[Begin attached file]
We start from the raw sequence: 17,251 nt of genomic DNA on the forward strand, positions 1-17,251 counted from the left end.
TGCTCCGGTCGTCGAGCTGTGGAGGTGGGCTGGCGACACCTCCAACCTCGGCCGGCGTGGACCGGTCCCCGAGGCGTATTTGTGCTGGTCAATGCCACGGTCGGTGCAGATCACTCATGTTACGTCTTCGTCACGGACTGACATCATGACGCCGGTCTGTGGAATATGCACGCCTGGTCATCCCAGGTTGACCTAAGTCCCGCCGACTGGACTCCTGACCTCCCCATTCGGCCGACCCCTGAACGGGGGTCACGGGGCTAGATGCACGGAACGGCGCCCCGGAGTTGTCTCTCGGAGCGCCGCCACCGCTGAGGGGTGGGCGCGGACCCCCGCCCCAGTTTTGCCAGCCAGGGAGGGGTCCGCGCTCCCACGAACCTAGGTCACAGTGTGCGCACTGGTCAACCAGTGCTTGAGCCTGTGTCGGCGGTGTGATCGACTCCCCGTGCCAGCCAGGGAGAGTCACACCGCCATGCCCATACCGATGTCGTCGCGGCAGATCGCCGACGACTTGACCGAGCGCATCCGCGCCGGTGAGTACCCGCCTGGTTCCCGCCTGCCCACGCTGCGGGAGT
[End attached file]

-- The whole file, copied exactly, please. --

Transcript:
We start from the raw sequence: 17,251 nt of genomic DNA on the forward strand, positions 1-17,251 counted from the left end.
TGCTCCGGTCGTCGAGCTGTGGAGGTGGGCTGGCGACACCTCCAACCTCGGCCGGCGTGGACCGGTCCCCGAGGCGTATTTGTGCTGGTCAATGCCACGGTCGGTGCAGATCACTCATGTTACGTCTTCGTCACGGACTGACATCATGACGCCGGTCTGTGGAATATGCACGCCTGGTCATCCCAGGTTGACCTAAGTCCCGCCGACTGGACTCCTGACCTCCCCATTCGGCCGACCCCTGAACGGGGGTCACGGGGCTAGATGCACGGAACGGCGCCCCGGAGTTGTCTCTCGGAGCGCCGCCACCGCTGAGGGGTGGGCGCGGACCCCCGCCCCAGTTTTGCCAGCCAGGGAGGGGTCCGCGCTCCCACGAACCTAGGTCACAGTGTGCGCACTGGTCAACCAGTGCTTGAGCCTGTGTCGGCGGTGTGATCGACTCCCCGTGCCAGCCAGGGAGAGTCACACCGCCATGCCCATACCGATGTCGTCGCGGCAGATCGCCGACGACTTGACCGAGCGCATCCGCGCCGGTGAGTACCCGCCTGGTTCCCGCCTGCCCACGCTGCGGGAGT